“I need to be able to come and go 24/7. I am an adult.”
“I had a door that locked as a teenager. As an adult I should have that privacy.”
“My pet is my family. Do not make me choose between my family and coming indoors.”
“You can drink in your home and can come home drunk — I should be able to do that.”
“I want to be able to sleep in the middle of the day and read in the middle of the night. I need to be able to control the lights.”
“Just because my belongings might look different than yours, they shouldn’t get thrown away. I should have a safe place to be able to leave them and know that they are still going to be there.”
“Don’t make me go to a different place than my significant other if we are different genders.”
Minneapolis-based nonprofit Avivo collected insights from people with experience being unhoused. In December 2020, they opened Avivo Village — an indoor community that houses 100 residents in private dwellings in a “tiny house” village, built partly in response to the pandemic’s impact on growing numbers of unhoused.
“We talked with people about what it would take to feel comfortable to want to go indoors,” said Emily Bastian, vice president of Avivo’s Ending Homelessness division. “As a result, we have seen people choosing to come indoors that have not done so in years.”
Avivo offers workforce training, chemical and mental health services, and housing support services for nearly 15,000 people each year. The organization has long offered street outreach, transitional recovery housing, transitional housing for young adults, and permanent supportive housing.
Since opening, the team has helped 57 people move into permanent housing. “It is a perfect example of how individuals know what they need. The rest of us have the power and the privilege to help get barriers out of the way,” explains Bastian.
Minnesota Women’s Press asked Bastian to explain how Avivo Village offers security and encourages growth.
How did Avivo Village reconcile the concerns around security, safety, and trauma that people have experienced — as well as give them stable walls?
The first thing that we do is ensure a radical welcome so that when folks move in they are welcomed unconditionally with a laundry basket filled with new items. We do not just flip or turn a room. We get it staged. We are putting a different level of care into getting it ready.
The intake is very trauma-informed. We ask minimal questions in the first 24 to 48 hours. Once people have had a chance to sleep and feel that radical welcome, there is a little more trust starting to build.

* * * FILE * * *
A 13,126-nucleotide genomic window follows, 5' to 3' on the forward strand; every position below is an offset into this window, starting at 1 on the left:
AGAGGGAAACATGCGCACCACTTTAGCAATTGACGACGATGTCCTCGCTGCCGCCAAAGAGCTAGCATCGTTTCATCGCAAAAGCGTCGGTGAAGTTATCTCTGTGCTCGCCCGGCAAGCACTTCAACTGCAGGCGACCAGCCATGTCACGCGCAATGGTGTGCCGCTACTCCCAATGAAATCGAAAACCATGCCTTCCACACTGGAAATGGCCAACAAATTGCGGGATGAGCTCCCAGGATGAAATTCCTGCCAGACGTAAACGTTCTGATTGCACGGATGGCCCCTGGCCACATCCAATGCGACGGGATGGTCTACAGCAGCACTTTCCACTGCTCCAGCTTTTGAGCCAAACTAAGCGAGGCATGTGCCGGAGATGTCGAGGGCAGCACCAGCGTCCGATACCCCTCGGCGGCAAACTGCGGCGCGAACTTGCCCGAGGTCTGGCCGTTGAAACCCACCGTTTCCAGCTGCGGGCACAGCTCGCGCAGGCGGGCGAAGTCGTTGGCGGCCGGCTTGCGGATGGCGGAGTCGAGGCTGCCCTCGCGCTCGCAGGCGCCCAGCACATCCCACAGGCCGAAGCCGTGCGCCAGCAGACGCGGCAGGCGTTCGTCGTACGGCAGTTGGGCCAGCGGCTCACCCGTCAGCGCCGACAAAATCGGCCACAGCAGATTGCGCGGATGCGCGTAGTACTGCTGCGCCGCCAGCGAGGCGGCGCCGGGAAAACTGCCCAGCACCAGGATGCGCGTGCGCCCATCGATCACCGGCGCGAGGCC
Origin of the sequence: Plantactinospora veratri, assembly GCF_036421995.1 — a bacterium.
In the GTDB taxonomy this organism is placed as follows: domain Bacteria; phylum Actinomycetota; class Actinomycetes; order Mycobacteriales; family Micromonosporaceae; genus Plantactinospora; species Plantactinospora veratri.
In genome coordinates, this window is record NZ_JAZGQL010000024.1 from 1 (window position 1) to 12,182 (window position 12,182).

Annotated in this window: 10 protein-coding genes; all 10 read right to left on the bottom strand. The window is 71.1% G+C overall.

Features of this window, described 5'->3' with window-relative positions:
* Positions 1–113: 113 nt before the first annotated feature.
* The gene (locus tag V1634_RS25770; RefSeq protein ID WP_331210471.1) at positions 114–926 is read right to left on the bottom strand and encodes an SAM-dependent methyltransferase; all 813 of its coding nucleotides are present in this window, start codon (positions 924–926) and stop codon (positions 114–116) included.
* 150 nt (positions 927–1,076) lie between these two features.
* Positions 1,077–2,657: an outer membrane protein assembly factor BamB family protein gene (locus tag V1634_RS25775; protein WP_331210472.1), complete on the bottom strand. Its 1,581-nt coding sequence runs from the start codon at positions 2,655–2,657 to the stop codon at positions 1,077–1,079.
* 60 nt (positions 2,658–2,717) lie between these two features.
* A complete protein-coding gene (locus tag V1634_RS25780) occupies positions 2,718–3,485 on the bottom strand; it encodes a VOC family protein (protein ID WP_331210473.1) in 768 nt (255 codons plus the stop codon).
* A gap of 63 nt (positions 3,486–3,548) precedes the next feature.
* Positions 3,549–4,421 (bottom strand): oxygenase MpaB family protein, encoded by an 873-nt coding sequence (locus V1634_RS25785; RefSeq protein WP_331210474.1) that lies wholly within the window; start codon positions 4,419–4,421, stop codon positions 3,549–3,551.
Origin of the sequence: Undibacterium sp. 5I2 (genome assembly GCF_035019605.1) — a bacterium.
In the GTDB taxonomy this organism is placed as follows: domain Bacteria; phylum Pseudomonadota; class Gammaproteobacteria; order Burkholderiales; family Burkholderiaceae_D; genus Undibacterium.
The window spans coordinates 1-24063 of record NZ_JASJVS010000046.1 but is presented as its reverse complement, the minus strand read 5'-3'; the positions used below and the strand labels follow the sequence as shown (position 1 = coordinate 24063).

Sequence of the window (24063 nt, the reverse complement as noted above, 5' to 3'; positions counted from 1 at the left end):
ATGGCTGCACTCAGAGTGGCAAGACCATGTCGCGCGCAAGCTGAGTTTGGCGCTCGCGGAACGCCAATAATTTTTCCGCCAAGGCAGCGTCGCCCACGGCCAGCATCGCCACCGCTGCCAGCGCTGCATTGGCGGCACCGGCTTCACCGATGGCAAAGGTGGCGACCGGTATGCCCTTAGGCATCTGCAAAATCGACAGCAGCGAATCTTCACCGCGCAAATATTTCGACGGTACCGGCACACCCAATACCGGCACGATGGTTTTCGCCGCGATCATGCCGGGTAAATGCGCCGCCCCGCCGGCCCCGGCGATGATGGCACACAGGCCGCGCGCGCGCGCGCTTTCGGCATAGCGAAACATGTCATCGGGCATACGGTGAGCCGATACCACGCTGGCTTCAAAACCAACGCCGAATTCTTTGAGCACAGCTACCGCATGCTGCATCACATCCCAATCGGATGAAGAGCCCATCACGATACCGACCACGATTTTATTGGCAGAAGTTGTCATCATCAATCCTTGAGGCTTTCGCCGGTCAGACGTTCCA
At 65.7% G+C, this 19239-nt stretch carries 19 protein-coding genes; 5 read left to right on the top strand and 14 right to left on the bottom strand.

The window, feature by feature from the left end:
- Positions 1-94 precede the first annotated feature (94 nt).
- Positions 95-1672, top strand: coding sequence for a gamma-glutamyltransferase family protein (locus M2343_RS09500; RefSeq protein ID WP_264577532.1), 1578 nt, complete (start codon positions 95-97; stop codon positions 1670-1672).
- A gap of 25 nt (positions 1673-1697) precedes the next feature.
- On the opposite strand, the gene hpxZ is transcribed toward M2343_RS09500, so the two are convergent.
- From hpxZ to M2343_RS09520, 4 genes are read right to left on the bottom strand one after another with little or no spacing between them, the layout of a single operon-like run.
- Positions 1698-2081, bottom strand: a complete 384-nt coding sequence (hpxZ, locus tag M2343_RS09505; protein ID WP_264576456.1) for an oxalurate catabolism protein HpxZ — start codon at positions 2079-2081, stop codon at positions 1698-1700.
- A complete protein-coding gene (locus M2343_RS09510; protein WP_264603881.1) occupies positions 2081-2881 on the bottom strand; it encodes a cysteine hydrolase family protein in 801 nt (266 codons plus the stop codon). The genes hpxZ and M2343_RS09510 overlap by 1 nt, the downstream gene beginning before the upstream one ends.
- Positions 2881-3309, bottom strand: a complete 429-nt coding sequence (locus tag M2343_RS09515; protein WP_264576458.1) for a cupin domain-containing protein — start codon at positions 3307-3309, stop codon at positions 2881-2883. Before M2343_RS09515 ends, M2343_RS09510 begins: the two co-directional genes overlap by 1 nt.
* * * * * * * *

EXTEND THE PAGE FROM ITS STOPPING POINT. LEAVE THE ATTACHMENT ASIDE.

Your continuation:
We do have security, but they do not wear a uniform. They sit at the front desk and act like a door person, welcoming people by name. If there is an incident [with our 100 residents], staff are trained to respond. Security keeps an eye on the cameras and the doors, and an eye on the staff who are handling the situation, but are not the ones who intervene.
We are very cautious about calling 911. There have been times that we have needed police to respond because the paramedics will not come in without the police clearing the area, saying it is safe. We have let [the police] know that they should not come in without an escort, and we let people know they are coming in beforehand.
Can you describe the physical space?
We start at the front door, which is secure. Guests cannot come in. When people walk into the lobby area, it is a wall of windows. There is a lot of natural light. It is a very open space. Then they get past the next set of doors. They get buzzed in, and it opens for them — so it is not like being buzzed into a prison. That space is open and not cluttered. Walking into an open space feels healthier than walking into a space where you feel closed in. The ceilings are high. Lights are installed so it is not that horrible fluorescent migraine-initiating overhead. We change the lighting as the day goes on, kind of as the sun would rise and set. We always have a puzzle that the community is putting together in the large open space. We have artwork that people are creating.
We have a lot of folks who identify as Indigenous at Avivo Village. We have partnered with White Earth Nation to choose paint colors in relationship to the medicine wheel — the elements. A rust color for fire, yellow for the stars, green for earth, blue for water. We have [interior] signs that are in both Ojibwe and English, and indoor “streets” are named after animals and Indigenous medicines.
Being grounded when experiencing anxiety is important. We have a space that we refer to as the Zen Den, which can be used for individual meditation or yoga or reiki — or simply a space where someone who is experiencing intense emotions can sit in stillness and not have neighbors around. Having 99 neighbors can be a sensory overload.
We have a chalkboard wall so they can draw. Our hope is that folks can use their skills to self-regulate in a way that allows them to be safe. We all need to learn ways to decompress. Often folks who have experienced a lot of trauma have less healthy ways to decompress.
Sometimes individual therapy and medication are not appropriate. What else do you offer at Avivo for healing?
People in crisis, living with trauma, are in the “now” moment. Therapy is often reflecting back or looking forward, and we really need to help people in the moment.
Humans are relationship-based. Giving someone the opportunity to feel or see or talk through an experience can be so much stronger than sitting in a 50-minute therapy session.
We hope that individuals have new experiences at Avivo to feel what it is like to be safe and find people who care and to bounce ideas off — the things many people have been able to do with friends and family. For some, friends and family cannot show up with care and compassion because they are struggling or have been traumatized themselves. It really is a kind of corrective experience that we want residents to have.